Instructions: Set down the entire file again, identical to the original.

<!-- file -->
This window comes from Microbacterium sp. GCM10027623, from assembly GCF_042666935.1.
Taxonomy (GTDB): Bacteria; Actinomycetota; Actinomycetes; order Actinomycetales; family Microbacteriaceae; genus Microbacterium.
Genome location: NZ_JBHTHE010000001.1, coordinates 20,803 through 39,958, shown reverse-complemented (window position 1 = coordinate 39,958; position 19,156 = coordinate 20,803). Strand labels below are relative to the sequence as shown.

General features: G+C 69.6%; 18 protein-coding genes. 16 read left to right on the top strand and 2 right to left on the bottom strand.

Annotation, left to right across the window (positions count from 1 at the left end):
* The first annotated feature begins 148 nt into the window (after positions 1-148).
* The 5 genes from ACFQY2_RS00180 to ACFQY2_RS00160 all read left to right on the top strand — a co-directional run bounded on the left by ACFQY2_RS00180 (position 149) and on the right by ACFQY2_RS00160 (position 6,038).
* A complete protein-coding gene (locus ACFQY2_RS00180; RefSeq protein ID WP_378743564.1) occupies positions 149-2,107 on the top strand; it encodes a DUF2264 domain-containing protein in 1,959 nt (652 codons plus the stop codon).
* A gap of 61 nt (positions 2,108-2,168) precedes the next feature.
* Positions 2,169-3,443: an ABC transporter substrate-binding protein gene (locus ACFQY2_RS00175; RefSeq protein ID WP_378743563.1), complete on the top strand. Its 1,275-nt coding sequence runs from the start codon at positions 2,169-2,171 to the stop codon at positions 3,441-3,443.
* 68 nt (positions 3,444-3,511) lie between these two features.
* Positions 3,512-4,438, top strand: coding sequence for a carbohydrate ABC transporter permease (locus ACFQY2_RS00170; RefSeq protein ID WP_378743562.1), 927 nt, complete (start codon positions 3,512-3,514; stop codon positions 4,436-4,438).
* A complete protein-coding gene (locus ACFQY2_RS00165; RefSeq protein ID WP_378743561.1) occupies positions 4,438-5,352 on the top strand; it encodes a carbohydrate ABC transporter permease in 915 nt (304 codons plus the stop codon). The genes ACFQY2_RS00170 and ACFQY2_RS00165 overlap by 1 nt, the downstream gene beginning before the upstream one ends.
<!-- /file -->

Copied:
This window comes from Microbacterium sp. GCM10027623, from assembly GCF_042666935.1.
Taxonomy (GTDB): Bacteria; Actinomycetota; Actinomycetes; order Actinomycetales; family Microbacteriaceae; genus Microbacterium.
Genome location: NZ_JBHTHE010000001.1, coordinates 20,803 through 39,958, shown reverse-complemented (window position 1 = coordinate 39,958; position 19,156 = coordinate 20,803). Strand labels below are relative to the sequence as shown.

General features: G+C 69.6%; 18 protein-coding genes. 16 read left to right on the top strand and 2 right to left on the bottom strand.

Annotation, left to right across the window (positions count from 1 at the left end):
* The first annotated feature begins 148 nt into the window (after positions 1-148).
* The 5 genes from ACFQY2_RS00180 to ACFQY2_RS00160 all read left to right on the top strand — a co-directional run bounded on the left by ACFQY2_RS00180 (position 149) and on the right by ACFQY2_RS00160 (position 6,038).
* A complete protein-coding gene (locus ACFQY2_RS00180; RefSeq protein ID WP_378743564.1) occupies positions 149-2,107 on the top strand; it encodes a DUF2264 domain-containing protein in 1,959 nt (652 codons plus the stop codon).
* A gap of 61 nt (positions 2,108-2,168) precedes the next feature.
* Positions 2,169-3,443: an ABC transporter substrate-binding protein gene (locus ACFQY2_RS00175; RefSeq protein ID WP_378743563.1), complete on the top strand. Its 1,275-nt coding sequence runs from the start codon at positions 2,169-2,171 to the stop codon at positions 3,441-3,443.
* 68 nt (positions 3,444-3,511) lie between these two features.
* Positions 3,512-4,438, top strand: coding sequence for a carbohydrate ABC transporter permease (locus ACFQY2_RS00170; RefSeq protein ID WP_378743562.1), 927 nt, complete (start codon positions 3,512-3,514; stop codon positions 4,436-4,438).
* A complete protein-coding gene (locus ACFQY2_RS00165; RefSeq protein ID WP_378743561.1) occupies positions 4,438-5,352 on the top strand; it encodes a carbohydrate ABC transporter permease in 915 nt (304 codons plus the stop codon). The genes ACFQY2_RS00170 and ACFQY2_RS00165 overlap by 1 nt, the downstream gene beginning before the upstream one ends.